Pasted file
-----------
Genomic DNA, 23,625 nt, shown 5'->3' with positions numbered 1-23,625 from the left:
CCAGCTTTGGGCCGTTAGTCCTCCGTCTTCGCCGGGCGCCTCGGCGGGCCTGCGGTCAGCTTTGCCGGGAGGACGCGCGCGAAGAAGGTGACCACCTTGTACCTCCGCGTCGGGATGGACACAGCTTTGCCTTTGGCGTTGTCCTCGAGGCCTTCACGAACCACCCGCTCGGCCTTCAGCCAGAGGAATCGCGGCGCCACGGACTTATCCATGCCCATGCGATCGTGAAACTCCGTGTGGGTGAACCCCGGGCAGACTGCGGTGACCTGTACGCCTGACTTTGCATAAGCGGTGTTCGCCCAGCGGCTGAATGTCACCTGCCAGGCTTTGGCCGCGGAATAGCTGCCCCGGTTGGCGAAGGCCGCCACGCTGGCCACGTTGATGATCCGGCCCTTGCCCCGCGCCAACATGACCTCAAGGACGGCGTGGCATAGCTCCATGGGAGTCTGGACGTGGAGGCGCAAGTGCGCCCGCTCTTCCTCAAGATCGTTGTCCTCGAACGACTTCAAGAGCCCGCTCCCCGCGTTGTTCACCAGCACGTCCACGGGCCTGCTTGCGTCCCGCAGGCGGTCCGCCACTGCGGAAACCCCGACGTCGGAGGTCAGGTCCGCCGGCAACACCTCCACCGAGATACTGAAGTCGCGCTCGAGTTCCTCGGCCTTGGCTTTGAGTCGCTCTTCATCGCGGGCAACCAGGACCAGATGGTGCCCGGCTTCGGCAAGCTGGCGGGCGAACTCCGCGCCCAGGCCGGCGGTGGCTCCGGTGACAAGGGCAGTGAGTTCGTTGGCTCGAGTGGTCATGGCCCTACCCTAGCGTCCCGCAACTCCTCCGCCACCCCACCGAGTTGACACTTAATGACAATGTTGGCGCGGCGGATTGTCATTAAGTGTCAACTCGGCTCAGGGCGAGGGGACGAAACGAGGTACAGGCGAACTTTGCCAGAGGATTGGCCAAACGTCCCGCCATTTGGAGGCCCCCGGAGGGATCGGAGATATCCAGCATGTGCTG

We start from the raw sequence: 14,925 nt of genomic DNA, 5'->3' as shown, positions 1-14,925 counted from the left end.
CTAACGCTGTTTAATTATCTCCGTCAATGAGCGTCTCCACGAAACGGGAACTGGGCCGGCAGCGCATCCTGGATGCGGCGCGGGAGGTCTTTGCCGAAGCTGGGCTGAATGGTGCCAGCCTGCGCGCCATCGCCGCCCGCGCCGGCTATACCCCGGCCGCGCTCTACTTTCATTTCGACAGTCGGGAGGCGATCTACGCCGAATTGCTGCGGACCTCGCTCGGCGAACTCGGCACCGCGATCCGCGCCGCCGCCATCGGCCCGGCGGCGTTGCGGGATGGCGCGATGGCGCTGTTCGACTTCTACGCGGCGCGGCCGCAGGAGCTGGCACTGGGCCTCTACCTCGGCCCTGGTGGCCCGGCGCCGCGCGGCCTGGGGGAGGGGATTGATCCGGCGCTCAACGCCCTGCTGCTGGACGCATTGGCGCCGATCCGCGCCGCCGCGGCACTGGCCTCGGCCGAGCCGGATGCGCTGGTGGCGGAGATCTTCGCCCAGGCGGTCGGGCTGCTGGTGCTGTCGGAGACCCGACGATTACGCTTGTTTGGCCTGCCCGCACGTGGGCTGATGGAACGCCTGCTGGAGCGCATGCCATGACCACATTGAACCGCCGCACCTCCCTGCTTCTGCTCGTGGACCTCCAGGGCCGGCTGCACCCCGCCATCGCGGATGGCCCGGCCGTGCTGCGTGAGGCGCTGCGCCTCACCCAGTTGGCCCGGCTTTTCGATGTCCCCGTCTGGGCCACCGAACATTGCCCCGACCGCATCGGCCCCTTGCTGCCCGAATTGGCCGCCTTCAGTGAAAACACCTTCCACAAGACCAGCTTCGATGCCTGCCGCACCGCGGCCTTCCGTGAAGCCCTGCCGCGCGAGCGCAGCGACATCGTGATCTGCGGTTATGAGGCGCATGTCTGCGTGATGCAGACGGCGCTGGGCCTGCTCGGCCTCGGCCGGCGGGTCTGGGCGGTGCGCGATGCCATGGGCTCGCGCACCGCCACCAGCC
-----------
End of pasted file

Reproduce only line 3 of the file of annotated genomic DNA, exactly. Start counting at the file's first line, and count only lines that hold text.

We start from the raw sequence: 14,925 nt of genomic DNA, 5'->3' as shown, positions 1-14,925 counted from the left end.